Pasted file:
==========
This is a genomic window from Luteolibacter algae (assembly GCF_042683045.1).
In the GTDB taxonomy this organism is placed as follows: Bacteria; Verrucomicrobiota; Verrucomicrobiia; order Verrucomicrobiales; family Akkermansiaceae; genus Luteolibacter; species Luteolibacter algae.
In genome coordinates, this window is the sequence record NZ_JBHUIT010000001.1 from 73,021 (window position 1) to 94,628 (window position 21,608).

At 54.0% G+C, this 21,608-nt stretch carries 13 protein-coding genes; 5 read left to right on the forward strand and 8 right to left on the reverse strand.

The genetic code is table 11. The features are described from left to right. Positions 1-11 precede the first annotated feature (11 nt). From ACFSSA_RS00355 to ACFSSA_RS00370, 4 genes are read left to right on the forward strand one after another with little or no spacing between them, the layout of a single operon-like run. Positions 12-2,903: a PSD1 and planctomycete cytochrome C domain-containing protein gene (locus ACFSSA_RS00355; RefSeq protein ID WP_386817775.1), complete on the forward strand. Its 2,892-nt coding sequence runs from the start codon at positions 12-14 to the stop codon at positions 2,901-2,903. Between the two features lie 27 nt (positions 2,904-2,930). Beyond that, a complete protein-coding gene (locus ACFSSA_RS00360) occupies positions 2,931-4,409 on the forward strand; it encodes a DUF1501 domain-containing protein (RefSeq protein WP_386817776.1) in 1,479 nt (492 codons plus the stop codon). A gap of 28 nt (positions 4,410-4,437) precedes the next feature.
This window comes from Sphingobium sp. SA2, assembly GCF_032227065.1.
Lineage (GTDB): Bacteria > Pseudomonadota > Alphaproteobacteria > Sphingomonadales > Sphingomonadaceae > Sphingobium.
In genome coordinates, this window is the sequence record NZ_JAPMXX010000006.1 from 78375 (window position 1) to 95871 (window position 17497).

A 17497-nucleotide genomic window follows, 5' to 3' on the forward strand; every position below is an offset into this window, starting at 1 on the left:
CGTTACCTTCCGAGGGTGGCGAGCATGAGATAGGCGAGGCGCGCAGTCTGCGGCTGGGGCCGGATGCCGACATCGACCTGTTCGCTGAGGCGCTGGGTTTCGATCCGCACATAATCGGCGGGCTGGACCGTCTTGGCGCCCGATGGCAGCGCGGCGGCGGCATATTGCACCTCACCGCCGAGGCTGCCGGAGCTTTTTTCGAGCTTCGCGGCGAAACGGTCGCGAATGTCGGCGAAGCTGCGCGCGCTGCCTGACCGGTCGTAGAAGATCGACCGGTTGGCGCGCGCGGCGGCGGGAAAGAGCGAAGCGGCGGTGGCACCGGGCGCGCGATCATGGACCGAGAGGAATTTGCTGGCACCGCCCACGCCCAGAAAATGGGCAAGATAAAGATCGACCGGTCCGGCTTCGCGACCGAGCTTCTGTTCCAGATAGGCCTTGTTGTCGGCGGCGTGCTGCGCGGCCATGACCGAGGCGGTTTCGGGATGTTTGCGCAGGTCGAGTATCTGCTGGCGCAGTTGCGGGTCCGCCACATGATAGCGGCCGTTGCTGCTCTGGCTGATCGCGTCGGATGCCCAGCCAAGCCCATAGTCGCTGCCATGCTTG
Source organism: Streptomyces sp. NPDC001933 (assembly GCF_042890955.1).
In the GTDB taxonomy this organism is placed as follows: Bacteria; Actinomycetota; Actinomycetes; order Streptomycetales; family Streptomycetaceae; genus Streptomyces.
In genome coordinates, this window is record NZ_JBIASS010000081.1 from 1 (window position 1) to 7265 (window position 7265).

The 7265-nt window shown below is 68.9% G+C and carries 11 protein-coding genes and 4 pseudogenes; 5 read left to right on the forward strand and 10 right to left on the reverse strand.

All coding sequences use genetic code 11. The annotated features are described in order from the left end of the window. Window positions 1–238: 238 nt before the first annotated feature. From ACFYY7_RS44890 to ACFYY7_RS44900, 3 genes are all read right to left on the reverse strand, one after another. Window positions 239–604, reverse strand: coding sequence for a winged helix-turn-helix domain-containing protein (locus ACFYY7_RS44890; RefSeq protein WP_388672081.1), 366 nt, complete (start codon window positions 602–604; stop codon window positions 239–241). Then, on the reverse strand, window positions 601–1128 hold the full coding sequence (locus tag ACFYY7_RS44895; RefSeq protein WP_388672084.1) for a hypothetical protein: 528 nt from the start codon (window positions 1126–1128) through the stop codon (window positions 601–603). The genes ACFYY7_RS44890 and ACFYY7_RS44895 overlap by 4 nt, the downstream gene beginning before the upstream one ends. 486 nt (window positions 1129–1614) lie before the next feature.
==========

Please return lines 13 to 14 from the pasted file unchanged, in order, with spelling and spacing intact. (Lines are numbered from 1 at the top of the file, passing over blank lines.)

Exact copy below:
In genome coordinates, this window is record NZ_JBIASS010000081.1 from 1 (window position 1) to 7265 (window position 7265).

The 7265-nt window shown below is 68.9% G+C and carries 11 protein-coding genes and 4 pseudogenes; 5 read left to right on the forward strand and 10 right to left on the reverse strand.